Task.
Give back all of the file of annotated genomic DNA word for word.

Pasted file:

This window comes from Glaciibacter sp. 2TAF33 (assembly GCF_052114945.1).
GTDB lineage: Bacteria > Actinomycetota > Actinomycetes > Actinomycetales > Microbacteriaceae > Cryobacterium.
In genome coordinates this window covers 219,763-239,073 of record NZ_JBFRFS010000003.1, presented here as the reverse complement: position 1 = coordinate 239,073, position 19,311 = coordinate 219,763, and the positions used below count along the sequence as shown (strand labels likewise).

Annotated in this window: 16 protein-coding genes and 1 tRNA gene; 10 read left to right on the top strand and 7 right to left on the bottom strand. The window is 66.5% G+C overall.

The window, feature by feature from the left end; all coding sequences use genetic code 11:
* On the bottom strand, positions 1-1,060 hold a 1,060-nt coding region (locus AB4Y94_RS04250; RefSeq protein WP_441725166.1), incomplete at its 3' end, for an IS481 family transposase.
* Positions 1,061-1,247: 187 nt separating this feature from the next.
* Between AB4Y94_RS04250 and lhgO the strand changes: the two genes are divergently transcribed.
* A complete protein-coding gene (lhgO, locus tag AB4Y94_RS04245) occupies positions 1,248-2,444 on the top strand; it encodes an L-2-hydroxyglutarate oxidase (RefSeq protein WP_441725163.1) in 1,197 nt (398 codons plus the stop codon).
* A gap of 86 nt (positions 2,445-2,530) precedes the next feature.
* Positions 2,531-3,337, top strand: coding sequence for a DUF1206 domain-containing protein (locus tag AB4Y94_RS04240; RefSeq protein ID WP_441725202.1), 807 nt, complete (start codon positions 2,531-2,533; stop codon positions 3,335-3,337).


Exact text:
This window comes from Glaciibacter sp. 2TAF33 (assembly GCF_052114945.1).
GTDB lineage: Bacteria > Actinomycetota > Actinomycetes > Actinomycetales > Microbacteriaceae > Cryobacterium.
In genome coordinates this window covers 219,763-239,073 of record NZ_JBFRFS010000003.1, presented here as the reverse complement: position 1 = coordinate 239,073, position 19,311 = coordinate 219,763, and the positions used below count along the sequence as shown (strand labels likewise).

Annotated in this window: 16 protein-coding genes and 1 tRNA gene; 10 read left to right on the top strand and 7 right to left on the bottom strand. The window is 66.5% G+C overall.

The window, feature by feature from the left end; all coding sequences use genetic code 11:
* On the bottom strand, positions 1-1,060 hold a 1,060-nt coding region (locus AB4Y94_RS04250; RefSeq protein WP_441725166.1), incomplete at its 3' end, for an IS481 family transposase.
* Positions 1,061-1,247: 187 nt separating this feature from the next.
* Between AB4Y94_RS04250 and lhgO the strand changes: the two genes are divergently transcribed.
* A complete protein-coding gene (lhgO, locus tag AB4Y94_RS04245) occupies positions 1,248-2,444 on the top strand; it encodes an L-2-hydroxyglutarate oxidase (RefSeq protein WP_441725163.1) in 1,197 nt (398 codons plus the stop codon).
* A gap of 86 nt (positions 2,445-2,530) precedes the next feature.
* Positions 2,531-3,337, top strand: coding sequence for a DUF1206 domain-containing protein (locus tag AB4Y94_RS04240; RefSeq protein ID WP_441725202.1), 807 nt, complete (start codon positions 2,531-2,533; stop codon positions 3,335-3,337).